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I have a number of views in a Django app that all return something like this:

return HttpResponse(jsonpickle.encode(data, unpicklable=False), 'application/json')

This works well, but I'd like to create an abstraction over the JSON encoding and creating the response object, so that I can do something like

return JsonResponse(data)

and the class JsonResponse does all the heavy lifting for me.

I tried something like this:

class JsonResponse(HttpResponse):
    def __init__(self, obj):
        super(HttpResponse, self).__init__(jsonpickle.encode(obj, unpicklable=False), 'application/json')

but when I have that, I get the standard A server error occurred. Please contact the administrator. when I view the web page. I've also tried with self as the first argument to the inner call to __init__ as well as with the arguments named (content and content_type respectively) and with and without a named status=200. Neither of these changes seem to change anything.

The terminal output from the dev server is a little more descriptive, but not by much:

Traceback (most recent call last):
  File "/usr/lib/python2.7/wsgiref/handlers.py", line 85, in run
    self.result = application(self.environ, self.start_response)
  File "/usr/local/lib/python2.7/dist-packages/Django-1.5.1-py2.7.egg/django/core/handlers/wsgi.py", line 267, in __call__
    start_response(force_str(status), response_headers)
  File "/usr/lib/python2.7/wsgiref/handlers.py", line 175, in start_response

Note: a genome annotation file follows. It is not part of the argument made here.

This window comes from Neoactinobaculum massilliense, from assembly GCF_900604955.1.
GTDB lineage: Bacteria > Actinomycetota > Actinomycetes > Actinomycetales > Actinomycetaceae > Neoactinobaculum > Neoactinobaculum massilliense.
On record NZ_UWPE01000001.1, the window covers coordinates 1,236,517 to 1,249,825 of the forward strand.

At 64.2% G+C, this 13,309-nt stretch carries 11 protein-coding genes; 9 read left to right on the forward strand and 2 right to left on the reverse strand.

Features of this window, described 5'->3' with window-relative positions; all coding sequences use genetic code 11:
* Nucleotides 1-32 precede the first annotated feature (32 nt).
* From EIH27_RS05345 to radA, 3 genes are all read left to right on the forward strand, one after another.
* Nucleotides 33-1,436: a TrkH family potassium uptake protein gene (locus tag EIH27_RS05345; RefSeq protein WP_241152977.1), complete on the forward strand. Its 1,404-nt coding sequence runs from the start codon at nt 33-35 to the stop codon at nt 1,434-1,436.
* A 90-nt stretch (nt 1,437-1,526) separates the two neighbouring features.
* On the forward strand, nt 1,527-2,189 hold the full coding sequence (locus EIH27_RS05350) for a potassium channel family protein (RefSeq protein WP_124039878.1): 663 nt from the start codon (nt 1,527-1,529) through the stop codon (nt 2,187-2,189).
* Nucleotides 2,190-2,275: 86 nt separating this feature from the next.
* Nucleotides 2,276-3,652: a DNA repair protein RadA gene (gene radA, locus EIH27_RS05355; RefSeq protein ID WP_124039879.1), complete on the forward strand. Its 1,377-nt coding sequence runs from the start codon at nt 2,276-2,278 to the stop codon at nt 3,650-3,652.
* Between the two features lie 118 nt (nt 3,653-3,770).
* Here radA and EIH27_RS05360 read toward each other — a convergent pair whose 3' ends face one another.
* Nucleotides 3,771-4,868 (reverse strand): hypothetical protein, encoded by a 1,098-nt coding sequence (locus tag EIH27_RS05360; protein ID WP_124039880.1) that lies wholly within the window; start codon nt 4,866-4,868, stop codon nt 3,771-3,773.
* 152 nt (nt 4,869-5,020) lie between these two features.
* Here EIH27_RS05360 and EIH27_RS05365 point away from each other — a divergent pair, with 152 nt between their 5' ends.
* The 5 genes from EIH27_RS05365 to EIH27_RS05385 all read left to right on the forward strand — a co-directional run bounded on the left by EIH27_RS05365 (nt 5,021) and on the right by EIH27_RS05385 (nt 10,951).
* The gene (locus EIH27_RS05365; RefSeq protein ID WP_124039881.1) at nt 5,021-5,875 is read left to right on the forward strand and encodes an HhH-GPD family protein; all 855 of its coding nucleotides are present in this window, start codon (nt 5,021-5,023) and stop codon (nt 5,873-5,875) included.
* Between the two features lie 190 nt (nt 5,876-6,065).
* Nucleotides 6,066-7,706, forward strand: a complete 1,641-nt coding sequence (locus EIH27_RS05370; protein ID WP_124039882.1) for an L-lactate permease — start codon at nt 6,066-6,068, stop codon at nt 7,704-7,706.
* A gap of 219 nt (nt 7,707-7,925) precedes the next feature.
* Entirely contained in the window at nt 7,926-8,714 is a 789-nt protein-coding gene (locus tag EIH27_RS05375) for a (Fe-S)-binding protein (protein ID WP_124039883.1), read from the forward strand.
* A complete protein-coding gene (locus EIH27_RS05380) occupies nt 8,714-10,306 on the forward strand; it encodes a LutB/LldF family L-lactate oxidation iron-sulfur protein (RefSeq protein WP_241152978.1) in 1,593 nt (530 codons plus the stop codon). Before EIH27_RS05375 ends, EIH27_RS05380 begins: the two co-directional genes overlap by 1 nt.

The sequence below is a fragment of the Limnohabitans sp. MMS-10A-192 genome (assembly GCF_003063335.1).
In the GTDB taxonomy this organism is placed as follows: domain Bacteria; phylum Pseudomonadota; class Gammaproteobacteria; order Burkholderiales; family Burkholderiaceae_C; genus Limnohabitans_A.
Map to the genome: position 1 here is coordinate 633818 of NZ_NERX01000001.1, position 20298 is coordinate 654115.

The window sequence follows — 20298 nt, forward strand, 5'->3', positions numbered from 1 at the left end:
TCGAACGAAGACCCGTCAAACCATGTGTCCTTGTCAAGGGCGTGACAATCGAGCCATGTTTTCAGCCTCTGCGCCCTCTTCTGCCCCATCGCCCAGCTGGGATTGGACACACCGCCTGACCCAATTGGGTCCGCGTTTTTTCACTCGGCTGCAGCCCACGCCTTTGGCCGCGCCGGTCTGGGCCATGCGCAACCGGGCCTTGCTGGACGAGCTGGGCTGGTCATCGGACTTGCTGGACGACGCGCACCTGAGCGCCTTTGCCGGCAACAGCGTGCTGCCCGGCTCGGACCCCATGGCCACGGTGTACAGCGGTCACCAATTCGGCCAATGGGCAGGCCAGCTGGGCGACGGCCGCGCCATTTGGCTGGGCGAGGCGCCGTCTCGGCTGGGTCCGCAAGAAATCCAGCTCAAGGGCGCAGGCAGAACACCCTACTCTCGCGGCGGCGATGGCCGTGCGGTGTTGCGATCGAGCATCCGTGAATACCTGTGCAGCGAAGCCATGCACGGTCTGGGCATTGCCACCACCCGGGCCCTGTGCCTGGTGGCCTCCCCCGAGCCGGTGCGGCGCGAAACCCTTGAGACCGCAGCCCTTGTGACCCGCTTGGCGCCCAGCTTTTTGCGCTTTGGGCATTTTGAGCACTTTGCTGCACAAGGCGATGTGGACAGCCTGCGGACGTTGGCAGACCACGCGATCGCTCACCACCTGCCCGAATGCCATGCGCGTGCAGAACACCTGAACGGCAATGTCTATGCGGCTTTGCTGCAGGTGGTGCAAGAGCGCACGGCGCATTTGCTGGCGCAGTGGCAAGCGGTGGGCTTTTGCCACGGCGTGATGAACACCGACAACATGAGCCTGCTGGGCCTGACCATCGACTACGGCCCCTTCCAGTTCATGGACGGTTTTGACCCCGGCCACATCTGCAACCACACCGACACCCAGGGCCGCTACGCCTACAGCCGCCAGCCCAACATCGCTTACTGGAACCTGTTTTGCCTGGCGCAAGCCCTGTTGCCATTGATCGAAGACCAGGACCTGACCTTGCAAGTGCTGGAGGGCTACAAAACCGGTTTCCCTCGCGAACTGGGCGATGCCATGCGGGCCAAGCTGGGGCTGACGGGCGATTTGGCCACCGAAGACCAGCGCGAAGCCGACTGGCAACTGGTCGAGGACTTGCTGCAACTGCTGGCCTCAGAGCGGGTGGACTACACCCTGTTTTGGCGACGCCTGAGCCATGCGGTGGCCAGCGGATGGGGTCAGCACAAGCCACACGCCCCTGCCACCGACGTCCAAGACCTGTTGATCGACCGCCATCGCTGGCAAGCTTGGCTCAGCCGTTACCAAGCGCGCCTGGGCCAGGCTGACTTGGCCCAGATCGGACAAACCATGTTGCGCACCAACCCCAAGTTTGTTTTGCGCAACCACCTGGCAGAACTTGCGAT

assert int(status[:3]),"Status message must begin w/3-digit code"
ValueError: invalid literal for int() with base 10: 'app'
[02/Jun/2013 00:51:06] "GET / HTTP/1.1" 500 59

I know I could just create a method that returns the HttpResponse instead, like so:

def json(obj):
    return HttpResponse(...)

but I'd like to learn a way to do this the way I originally imagined it if it's possible - if nothing else then for my learning (and it also seems to align with the design of Django, which I like).

Is there a way to get a subclass like JsonResponse above to work? If so, what am I doing wrong?

share|improve this question
See stackoverflow.com/a/2428192/113962 for an example of a JsonResponse class – Alasdair Jun 1 '13 at 23:14
@Alasdair: Thanks for the tip - that post helped me improve my helper class significantly! – Tomas Lycken Jun 1 '13 at 23:20
up vote 4 down vote accepted

You have to pass JsonResponse as the first argument of super, otherwise you are calling the constructor of HttpResponseBase:

class JsonResponse(HttpResponse):
    def __init__(self, obj):
        super(JsonResponse, self).__init__(jsonpickle.encode(obj, unpicklable=False), 'application/json')
share|improve this answer
The problem wasn't related to Django at all, then, but to my incorrect understanding of what super does =) Thanks! – Tomas Lycken Jun 1 '13 at 23:17

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